Posted in | News | Automotive Robotics

Novel Methods to Enhance Vision in Autonomous Vehicles

Researchers from the robotics department at Queensland University of Technology (QUT) and Ford Motor Company have devised a method to inform an autonomous vehicle of which cameras to use during navigation.

Novel Methods to Enhance Vision in Autonomous Vehicles.

Image Credit: Queensland University of Technology

Senior author of the study and Australian Research Council Laureate Fellow Professor Michael Milford said the study is the result of an investigation into how cameras and LIDAR sensors, which are frequently used in autonomous cars, can better perceive their surroundings.

The key idea here is to learn which cameras to use at different locations in the world, based on previous experience at that location. For example, the system might learn that a particular camera is very useful for tracking the position of the vehicle on a particular stretch of road, and choose to use that camera on subsequent visits to that section of road.

Michael Milford, Study Senior Author and Joint Director, Centre for Robotics, Queensland University of Technology

The project is being led by Dr. Punarjay (Jay) Chakravarty on behalf of the Ford Autonomous Vehicle Future Tech group.

Autonomous vehicles depend heavily on knowing where they are in the world, using a range of sensors including cameras. Knowing where you are helps you leverage map information that is also useful for detecting other dynamic objects in the scene. A particular intersection might have people crossing in a certain way.

Dr. Punarjay Chakravarty, Ford Autonomous Vehicle Future Tech group, Ford Motor Company

Chakravarty added, “This can be used as prior information for the neural nets doing object detection and so accurate localization is critical and this research allows us to focus on the best camera at any given time. To make progress on the problem, the team has also had to devise new ways of evaluating the performance of an autonomous vehicle positioning system.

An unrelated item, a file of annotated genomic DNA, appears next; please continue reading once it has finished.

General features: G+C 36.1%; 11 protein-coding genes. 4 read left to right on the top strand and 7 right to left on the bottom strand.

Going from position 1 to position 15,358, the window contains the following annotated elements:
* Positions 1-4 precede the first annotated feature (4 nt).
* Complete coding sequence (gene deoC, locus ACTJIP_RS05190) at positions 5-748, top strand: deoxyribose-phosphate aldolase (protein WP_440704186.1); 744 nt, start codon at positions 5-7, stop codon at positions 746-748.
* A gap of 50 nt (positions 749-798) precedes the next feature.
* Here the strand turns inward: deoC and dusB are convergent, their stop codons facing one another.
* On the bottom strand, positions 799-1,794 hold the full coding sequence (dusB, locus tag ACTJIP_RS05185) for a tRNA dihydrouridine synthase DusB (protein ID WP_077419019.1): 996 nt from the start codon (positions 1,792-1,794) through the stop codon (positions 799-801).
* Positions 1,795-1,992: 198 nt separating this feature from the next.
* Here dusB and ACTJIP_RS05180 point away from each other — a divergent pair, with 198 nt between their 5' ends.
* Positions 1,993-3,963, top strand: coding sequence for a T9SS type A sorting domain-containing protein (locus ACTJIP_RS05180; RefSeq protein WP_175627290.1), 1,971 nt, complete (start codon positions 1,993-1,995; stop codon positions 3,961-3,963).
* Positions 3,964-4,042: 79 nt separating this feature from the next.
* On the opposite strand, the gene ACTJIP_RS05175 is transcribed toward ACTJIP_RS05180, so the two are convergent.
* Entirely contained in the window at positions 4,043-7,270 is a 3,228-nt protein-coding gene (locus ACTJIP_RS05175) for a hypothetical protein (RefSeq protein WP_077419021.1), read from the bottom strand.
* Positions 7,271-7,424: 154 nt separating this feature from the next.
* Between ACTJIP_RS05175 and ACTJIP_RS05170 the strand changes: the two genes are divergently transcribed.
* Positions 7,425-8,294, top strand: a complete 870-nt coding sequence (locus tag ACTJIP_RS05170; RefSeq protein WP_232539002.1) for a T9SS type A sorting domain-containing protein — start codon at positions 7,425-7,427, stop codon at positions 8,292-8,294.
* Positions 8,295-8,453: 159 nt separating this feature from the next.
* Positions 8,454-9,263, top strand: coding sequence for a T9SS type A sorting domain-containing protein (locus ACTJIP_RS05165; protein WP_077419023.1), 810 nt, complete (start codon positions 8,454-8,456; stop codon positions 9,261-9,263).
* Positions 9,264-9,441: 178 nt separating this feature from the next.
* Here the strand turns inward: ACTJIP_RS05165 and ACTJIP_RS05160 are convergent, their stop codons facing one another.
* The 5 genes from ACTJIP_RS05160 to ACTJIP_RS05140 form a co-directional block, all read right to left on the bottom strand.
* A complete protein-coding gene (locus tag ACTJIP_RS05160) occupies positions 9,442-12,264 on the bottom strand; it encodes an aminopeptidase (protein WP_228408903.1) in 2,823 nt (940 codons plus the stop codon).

We are focusing not just on how the system performs when it’s doing well, but what happens in the worst-case scenario.

Dr. Stephen Hausler, Joint Lead Researcher and Research Fellow, Centre for Robotics, Queensland University of Technology

The purpose of this study was to examine how cameras and LIDAR sensors, which are frequently employed in autonomous cars, could help them comprehend their surroundings better. It was a part of a larger fundamental research effort by Ford.

The study was just published in the IEEE Robotics and Automation Letters journal, and it will also be presented at the next IEEE/RSJ International Conference on Intelligent Robots and Systems in Kyoto, Japan, in October 2022.

Punarjay Chakravarty, Shubham Shrivastava, and Ankit Vora from Ford worked along with researchers from QUT Stephen Hausler, Ming Xu, Sourav Garg, and Michael Milford.

Journal Reference:

Hausler, S., et al. (2022) Improving Worst Case Visual Localization Coverage via Place-Specific Sub-Selection in Multi-Camera Systems. IEEE Robotics and Automation Letters. doi:10.1109/LRA.2022.3191174.


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